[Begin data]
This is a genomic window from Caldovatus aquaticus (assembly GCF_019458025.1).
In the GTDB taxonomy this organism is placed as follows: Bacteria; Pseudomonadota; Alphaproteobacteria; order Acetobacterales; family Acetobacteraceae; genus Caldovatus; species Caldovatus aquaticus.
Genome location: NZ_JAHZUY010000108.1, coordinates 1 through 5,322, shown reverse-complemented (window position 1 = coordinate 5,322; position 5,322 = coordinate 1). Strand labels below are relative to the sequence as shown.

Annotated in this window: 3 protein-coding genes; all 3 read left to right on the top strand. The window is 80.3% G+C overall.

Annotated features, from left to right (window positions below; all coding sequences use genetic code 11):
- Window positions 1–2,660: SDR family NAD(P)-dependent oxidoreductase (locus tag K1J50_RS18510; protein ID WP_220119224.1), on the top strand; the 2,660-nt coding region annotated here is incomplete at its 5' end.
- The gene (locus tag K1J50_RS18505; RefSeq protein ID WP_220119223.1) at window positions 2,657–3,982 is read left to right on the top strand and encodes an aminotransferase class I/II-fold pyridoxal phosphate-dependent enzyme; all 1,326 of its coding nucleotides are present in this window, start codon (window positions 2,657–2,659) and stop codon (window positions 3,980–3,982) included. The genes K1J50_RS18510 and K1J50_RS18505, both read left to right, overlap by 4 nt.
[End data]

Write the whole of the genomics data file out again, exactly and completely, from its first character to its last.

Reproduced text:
This is a genomic window from Caldovatus aquaticus (assembly GCF_019458025.1).
In the GTDB taxonomy this organism is placed as follows: Bacteria; Pseudomonadota; Alphaproteobacteria; order Acetobacterales; family Acetobacteraceae; genus Caldovatus; species Caldovatus aquaticus.
Genome location: NZ_JAHZUY010000108.1, coordinates 1 through 5,322, shown reverse-complemented (window position 1 = coordinate 5,322; position 5,322 = coordinate 1). Strand labels below are relative to the sequence as shown.

Annotated in this window: 3 protein-coding genes; all 3 read left to right on the top strand. The window is 80.3% G+C overall.

Annotated features, from left to right (window positions below; all coding sequences use genetic code 11):
- Window positions 1–2,660: SDR family NAD(P)-dependent oxidoreductase (locus tag K1J50_RS18510; protein ID WP_220119224.1), on the top strand; the 2,660-nt coding region annotated here is incomplete at its 5' end.
- The gene (locus tag K1J50_RS18505; RefSeq protein ID WP_220119223.1) at window positions 2,657–3,982 is read left to right on the top strand and encodes an aminotransferase class I/II-fold pyridoxal phosphate-dependent enzyme; all 1,326 of its coding nucleotides are present in this window, start codon (window positions 2,657–2,659) and stop codon (window positions 3,980–3,982) included. The genes K1J50_RS18510 and K1J50_RS18505, both read left to right, overlap by 4 nt.